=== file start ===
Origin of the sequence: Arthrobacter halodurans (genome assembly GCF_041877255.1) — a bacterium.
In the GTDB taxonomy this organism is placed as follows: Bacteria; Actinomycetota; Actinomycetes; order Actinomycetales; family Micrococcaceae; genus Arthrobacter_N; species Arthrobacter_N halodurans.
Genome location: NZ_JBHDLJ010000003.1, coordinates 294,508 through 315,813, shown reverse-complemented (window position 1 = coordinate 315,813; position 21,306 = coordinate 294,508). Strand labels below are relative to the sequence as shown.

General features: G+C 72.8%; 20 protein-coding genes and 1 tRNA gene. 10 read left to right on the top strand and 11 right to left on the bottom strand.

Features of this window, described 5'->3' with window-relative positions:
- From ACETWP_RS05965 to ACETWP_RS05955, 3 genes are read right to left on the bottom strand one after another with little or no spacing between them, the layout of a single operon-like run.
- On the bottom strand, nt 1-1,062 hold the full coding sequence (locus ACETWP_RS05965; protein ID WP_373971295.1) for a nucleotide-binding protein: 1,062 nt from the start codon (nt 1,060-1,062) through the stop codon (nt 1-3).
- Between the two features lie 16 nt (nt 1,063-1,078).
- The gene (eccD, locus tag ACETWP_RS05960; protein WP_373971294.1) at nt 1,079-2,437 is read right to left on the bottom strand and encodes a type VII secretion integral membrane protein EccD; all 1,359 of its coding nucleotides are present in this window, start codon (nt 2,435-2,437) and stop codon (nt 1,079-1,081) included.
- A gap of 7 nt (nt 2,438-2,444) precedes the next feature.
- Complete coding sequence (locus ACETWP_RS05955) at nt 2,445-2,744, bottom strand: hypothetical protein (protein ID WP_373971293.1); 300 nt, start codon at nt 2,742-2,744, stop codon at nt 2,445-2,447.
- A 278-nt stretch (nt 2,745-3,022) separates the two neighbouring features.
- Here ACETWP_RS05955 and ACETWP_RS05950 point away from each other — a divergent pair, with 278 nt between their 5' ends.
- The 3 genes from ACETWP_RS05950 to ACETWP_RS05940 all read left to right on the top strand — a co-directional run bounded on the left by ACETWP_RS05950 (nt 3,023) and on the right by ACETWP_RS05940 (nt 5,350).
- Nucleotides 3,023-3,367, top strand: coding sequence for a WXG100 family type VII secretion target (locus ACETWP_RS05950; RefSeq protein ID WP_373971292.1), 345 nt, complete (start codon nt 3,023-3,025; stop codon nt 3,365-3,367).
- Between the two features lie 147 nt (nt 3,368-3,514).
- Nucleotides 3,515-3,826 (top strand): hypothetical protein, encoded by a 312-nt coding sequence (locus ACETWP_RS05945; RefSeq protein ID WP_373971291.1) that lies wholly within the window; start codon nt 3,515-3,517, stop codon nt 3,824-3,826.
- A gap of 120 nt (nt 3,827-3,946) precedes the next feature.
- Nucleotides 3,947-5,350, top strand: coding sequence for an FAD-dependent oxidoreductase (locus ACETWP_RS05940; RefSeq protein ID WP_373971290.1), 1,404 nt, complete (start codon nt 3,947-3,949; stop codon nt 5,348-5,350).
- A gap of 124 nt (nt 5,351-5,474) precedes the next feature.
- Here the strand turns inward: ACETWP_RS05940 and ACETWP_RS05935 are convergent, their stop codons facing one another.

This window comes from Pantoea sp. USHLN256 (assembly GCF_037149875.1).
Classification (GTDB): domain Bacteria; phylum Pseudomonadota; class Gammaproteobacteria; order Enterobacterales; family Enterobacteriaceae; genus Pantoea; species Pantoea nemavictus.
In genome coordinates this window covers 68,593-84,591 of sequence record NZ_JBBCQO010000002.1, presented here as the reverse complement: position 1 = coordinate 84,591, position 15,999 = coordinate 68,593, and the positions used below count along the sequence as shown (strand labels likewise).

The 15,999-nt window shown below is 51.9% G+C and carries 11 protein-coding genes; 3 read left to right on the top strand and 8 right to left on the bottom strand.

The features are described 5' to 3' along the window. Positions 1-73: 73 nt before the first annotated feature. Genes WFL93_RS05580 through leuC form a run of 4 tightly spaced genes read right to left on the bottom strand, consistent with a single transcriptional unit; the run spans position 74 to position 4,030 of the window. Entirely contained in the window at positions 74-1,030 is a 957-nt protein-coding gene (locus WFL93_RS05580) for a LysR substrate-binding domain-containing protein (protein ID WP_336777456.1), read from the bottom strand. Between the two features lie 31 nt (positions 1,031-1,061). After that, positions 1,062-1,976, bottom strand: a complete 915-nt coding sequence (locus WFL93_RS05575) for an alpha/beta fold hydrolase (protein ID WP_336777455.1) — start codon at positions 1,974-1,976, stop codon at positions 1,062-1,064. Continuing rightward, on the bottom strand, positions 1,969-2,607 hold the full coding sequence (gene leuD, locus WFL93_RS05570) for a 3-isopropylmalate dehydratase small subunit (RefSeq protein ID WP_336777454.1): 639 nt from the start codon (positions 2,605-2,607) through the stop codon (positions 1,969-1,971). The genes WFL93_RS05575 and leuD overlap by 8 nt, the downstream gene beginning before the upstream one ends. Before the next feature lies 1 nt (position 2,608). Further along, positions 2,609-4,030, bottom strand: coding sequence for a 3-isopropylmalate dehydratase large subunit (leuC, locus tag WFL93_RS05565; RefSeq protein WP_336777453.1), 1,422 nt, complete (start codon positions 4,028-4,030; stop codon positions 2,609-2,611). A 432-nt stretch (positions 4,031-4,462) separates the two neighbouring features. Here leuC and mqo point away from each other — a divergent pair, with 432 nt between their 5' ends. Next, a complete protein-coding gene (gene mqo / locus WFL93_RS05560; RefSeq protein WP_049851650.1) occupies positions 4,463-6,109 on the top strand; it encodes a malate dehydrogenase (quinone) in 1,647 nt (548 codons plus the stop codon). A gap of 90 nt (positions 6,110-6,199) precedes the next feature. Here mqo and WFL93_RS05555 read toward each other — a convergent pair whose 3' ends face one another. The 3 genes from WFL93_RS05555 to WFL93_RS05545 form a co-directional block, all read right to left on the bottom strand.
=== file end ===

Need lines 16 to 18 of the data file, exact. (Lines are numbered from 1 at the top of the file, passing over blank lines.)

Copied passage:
- Between the two features lie 147 nt (nt 3,368-3,514).
- Nucleotides 3,515-3,826 (top strand): hypothetical protein, encoded by a 312-nt coding sequence (locus ACETWP_RS05945; RefSeq protein ID WP_373971291.1) that lies wholly within the window; start codon nt 3,515-3,517, stop codon nt 3,824-3,826.
- A gap of 120 nt (nt 3,827-3,946) precedes the next feature.